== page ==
Markets

Today is the final session of what only can be labelled as an historic quarter. Price action across different markets again provided quite some mixed signals. Eco data, even the ones that already capture at least part of the corona era, remain difficult to interpret. This was also the case for the much better than expected Chinese PMI’s reported this morning. After a mixed session in Asia, the open of European equities could be labeled ‘constructive’. The news flow on containing the corona virus in Europe was also mixed, with Italy (cautious signs of improvement) and Spain (record high number of casualties) showing a different picture. Whatever the driver, the news flow was not enough to reinforce investors optimism going into US trading.

The Fed announced a new repo facility with other central banks. Under the facility, foreign CB’s can obtain US dollars against the exchange of US Treasuries. The move can be seen as other (‘coordinated’) steps to address the need for US liquidity outside the US. The facility will be active from 6 April. In theory, broader availability of USD liquidity should give some comfort to markets of risky assets, but the direct impact remained limited for now.

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European equities hover near unchanged despite a positive open. US equites open with modest losses. Core US and European yields show a rather calm, sideways intraday trading pattern. In theory, the new Fed repo facility indirectly could avoid more forced selling of US treasuries. However, this is probably no decisive factor for trading in US Treasuries right now. The US yield curve shows moderate changes between more or less unchanged yields for the 2-y and 30-y. The 5-10-y sector outperforms with yields declining about 3bp. German yields decline marginally (1-2 bp).

On the intra-EMU bond markets, spreads traded almost unchanged. This is interesting as several EMU governments announce a sharp rise in upcoming bond issuance to finance higher deficits/and measures to address the impact of the corona crisis. In this respect, Italy in total sold € 8.5 bln bonds over several maturities (existing bond lines). The bid-to-cover rates were slightly higher compared to previous sales, indicating that the ECB’s commitment to buy bonds is able to stabilize this market, despite frictions between EMU governments on the structure of fiscal support at an E(M)U level. Belgium also successfully sold a new 7-y OLO via syndication (cf infra).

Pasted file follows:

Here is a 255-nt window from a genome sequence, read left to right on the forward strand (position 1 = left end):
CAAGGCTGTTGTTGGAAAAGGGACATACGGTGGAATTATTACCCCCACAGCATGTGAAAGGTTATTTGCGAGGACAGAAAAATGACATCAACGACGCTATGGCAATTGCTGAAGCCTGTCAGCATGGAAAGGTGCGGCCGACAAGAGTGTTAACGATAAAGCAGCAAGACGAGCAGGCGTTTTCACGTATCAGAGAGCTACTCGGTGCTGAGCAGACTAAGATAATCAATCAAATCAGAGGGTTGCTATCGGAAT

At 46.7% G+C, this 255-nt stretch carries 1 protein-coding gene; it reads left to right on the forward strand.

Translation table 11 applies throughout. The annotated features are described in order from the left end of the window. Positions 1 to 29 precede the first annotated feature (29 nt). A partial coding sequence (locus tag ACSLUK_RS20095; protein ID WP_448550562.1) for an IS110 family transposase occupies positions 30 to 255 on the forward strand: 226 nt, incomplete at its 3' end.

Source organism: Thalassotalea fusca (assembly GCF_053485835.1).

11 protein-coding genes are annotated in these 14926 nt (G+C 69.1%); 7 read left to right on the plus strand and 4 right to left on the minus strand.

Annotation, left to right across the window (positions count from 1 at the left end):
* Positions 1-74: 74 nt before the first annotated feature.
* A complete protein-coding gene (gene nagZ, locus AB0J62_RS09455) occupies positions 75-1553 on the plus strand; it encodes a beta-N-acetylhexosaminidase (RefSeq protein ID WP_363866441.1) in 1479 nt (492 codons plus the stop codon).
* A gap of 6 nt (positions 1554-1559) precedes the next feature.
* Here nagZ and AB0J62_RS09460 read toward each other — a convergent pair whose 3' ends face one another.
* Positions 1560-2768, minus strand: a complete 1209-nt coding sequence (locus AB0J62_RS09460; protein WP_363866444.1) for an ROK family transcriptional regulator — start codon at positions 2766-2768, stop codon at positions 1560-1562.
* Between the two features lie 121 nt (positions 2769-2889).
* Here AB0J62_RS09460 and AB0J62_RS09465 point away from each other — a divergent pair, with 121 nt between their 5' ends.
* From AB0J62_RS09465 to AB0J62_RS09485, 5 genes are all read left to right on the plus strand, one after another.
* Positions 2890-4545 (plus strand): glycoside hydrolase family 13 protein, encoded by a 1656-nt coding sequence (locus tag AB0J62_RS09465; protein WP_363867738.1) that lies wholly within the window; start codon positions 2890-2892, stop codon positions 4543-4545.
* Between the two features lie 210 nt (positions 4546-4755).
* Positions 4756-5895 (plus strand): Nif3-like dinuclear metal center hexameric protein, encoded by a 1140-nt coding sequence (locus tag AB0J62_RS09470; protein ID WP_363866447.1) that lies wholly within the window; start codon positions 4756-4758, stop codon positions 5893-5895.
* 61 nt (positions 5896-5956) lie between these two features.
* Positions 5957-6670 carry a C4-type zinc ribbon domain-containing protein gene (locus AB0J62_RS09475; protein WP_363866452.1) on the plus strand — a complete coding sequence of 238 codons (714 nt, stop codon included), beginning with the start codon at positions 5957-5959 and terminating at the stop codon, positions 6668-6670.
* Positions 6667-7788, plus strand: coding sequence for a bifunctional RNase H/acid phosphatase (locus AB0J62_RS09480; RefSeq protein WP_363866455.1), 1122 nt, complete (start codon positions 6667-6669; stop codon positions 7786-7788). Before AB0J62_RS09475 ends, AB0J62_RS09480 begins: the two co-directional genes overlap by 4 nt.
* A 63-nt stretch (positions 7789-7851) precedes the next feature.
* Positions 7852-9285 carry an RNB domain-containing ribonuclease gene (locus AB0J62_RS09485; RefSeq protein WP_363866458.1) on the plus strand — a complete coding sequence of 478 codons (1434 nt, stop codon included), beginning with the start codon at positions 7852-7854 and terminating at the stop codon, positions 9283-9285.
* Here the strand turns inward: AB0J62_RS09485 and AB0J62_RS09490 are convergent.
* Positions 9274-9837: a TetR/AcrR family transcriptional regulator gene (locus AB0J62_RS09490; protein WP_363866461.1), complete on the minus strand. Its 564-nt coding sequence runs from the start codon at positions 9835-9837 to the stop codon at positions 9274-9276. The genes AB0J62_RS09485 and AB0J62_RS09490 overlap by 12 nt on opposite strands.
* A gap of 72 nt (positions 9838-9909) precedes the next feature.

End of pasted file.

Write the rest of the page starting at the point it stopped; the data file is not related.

On the FX market, the dollar extended yesterday’s rebound. Mixed signals from risky assets and investors preserving their USD liquidity at the quarter end, kept the dollar in demand. The Fed announcing a new repo facility for foreign central banks was also no game-changer for FX trading today. The trade-weighted dollar is trading off the intraday highs (currently near 99.60). EUR/USD shows a similar picture (currently near 1.0960). The decline (rise of the dollar) still develops in an orderly fashion, but a further rise of the dollar after end of month flows have finished could be a sign that global market confidence (also out side the FX market) remains fragile. Or will poor US eco data later this week become a factor of significance for USD trading? This week’s outperformance of sterling also continues with EUR/GBP further drifting below 0.90 (currently 0.8835 area).

News Headlines

The Belgian Debt Agency broke a record for demand in a syndicated sale of sovereign bonds with a 7yr tenor (Oct 22, 2027). Orderbooks totaled €57bn for the €8bn debt offering and the bond was priced 11 bps above mid-swap rates.

The Norwegian central bank is stepping up the pace of its daily purchase of crowns to 2bn per day from 1.6bn crowns earlier to put a halt to the currency’s sharp fall amid a widespread coronacrisis and a crash in oil prices. The Norges Bank is also extending the period of its extraordinary F-loans to banks to the end of May.

The German government is in talks with the EU on granting 100% credit guarantees – exceeding the 90% guarantees normally permitted by the bloc –  to companies hit by the coronacrisis on a case-by-case basis.

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